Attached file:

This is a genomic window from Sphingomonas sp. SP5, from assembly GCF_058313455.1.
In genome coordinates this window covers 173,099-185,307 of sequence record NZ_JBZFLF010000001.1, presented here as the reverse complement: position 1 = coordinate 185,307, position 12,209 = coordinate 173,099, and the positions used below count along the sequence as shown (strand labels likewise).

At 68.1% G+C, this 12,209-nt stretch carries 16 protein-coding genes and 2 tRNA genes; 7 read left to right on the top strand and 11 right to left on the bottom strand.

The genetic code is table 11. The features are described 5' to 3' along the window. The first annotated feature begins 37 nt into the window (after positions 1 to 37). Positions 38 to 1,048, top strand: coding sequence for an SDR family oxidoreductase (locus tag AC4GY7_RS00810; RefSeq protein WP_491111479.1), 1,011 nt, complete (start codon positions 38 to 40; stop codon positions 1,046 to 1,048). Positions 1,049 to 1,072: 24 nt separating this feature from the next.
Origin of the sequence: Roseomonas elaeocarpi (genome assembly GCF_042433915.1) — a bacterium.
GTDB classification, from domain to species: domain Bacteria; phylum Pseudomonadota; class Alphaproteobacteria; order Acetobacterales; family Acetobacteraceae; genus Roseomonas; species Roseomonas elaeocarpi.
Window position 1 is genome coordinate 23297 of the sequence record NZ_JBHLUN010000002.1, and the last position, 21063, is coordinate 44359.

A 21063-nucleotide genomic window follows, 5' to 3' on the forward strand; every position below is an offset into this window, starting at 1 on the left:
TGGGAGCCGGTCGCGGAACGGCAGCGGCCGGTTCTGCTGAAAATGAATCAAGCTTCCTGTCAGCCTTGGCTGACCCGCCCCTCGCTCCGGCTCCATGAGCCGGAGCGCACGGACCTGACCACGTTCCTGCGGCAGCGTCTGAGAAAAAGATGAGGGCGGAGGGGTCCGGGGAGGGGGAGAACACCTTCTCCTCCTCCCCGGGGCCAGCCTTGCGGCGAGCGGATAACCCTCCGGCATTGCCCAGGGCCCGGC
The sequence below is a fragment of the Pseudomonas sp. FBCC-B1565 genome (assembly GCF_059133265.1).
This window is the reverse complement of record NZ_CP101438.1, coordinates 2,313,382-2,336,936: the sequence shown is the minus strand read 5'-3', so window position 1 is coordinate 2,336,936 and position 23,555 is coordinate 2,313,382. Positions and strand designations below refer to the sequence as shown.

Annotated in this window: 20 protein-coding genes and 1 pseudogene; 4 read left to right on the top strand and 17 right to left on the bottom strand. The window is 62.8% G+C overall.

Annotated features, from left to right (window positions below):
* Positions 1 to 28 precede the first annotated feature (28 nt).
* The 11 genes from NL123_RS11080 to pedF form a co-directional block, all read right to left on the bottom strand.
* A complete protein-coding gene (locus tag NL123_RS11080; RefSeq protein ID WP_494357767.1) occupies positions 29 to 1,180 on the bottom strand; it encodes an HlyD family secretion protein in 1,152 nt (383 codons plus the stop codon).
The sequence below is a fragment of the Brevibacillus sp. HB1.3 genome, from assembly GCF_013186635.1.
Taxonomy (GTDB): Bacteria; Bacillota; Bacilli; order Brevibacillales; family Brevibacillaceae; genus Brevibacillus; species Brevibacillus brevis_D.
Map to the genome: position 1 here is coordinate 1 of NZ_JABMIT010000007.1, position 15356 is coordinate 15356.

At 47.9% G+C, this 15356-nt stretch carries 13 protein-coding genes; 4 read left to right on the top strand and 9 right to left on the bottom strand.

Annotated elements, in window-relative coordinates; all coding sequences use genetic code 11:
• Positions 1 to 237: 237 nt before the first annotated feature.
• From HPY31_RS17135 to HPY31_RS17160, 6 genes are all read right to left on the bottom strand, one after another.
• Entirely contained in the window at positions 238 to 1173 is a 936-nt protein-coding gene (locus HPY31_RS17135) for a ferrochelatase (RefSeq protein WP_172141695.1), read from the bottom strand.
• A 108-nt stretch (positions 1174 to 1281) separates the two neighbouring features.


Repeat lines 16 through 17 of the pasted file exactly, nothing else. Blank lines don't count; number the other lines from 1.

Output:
* A complete protein-coding gene (locus tag NL123_RS11080; RefSeq protein ID WP_494357767.1) occupies positions 29 to 1,180 on the bottom strand; it encodes an HlyD family secretion protein in 1,152 nt (383 codons plus the stop codon).
The sequence below is a fragment of the Brevibacillus sp. HB1.3 genome, from assembly GCF_013186635.1.